‘….and now, The Shipping Forecast.’
There seems to be some light at the end of the tunnel.
As mentioned previously, although the Cypriot Customs in Nicosia issued us with Temporary Import paperwork for the car, what those papers actually mean is ‘you can drive the car around a bit for a few months but after that, you can jolly well bugger off back the way you came’.
As a result all (but one!) of the shipping companies here said that we won’t be able to ship the car anywhere from Cyprus because we brought it over via Turkey.
Helpfully, now most of the Turkish shipping companies we’ve approached have also effectively told us to ‘bugger off’ because we’ve been in Cyprus.
So, we will be taking the car to the guys here who say they can do it on Monday afternoon and (after removing the rooftent and other equipment up top) squeezing it into a container for shipping on Wednesday.
Fingers crossed that these guys have got it right.
The car will go to Cape Town (apparently via Beirut) and take about 40 days to get to South Africa. We chose South Africa over Walvis Bay, Namibia as we’ve found a shipping agent there who comes recommended regarding temporarily importing cars. The travel time is also about 10 days less than Namibia, so we will get back on the road sooner.
The other 6 main options we looked at had come down to:
a) Ship to Sudan: That would mean flying back to the UK for 4-6 weeks before we could get Sudanese visas (or flying to Aswan in Egypt to get them quicker), then getting the car back to Turkey while we organise the container.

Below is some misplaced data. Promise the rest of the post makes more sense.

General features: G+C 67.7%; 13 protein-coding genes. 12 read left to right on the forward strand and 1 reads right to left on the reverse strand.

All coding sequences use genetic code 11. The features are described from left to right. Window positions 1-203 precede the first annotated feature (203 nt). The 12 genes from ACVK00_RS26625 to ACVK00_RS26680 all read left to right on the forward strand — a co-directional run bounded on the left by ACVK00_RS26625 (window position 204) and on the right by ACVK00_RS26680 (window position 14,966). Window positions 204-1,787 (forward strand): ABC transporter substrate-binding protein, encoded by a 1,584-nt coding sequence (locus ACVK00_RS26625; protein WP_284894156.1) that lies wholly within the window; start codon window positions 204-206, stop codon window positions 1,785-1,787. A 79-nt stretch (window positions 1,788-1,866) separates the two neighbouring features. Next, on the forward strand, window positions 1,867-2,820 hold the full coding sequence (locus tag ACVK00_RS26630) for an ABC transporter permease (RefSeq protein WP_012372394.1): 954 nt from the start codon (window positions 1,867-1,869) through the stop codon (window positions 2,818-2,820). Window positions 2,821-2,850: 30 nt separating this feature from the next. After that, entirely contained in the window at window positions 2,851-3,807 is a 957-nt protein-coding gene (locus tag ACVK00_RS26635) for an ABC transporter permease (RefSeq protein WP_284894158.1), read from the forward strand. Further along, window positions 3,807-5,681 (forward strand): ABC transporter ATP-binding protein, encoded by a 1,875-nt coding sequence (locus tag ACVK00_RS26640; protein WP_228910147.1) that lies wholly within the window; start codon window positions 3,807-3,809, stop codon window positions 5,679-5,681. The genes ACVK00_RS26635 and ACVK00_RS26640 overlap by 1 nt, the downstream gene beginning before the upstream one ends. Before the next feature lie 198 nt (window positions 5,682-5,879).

b) Ship to Israel: Ditto above re visas, but then get boat to Israel, drive through to Jordan, get ferry to Sinai Peninsular in Egypt then drive through Egypt to Aswan for barge to Wadi Haifa, Sudan.
c) Ship to Mombassa: Not heard too many good reports about East Coast ports in Africa. Would still mean getting the car back to Turkey.
So, by the time we did all the number crunching and, given that Egypt may be feasible to get through but it’s unlikely to be fun due to the violence & disruption becoming more widespread, it turns out that the shipping option to Cape Town is actually about 10% cheaper than the others and (hopefully) a lot less hassle.
All we’ve got to do now it turn the last 4 months of route planning on it’s head and see how we can get around S Africa, Namibia, Botswana, Zambia, Zimbabwe, Malawi, Tanzania, and Kenya to Uganda whilst avoiding the rains that make a number of the routes tricky to some of the areas we really want to see.
That should keep us occupied whilst the car’s relaxing on it’s cruise.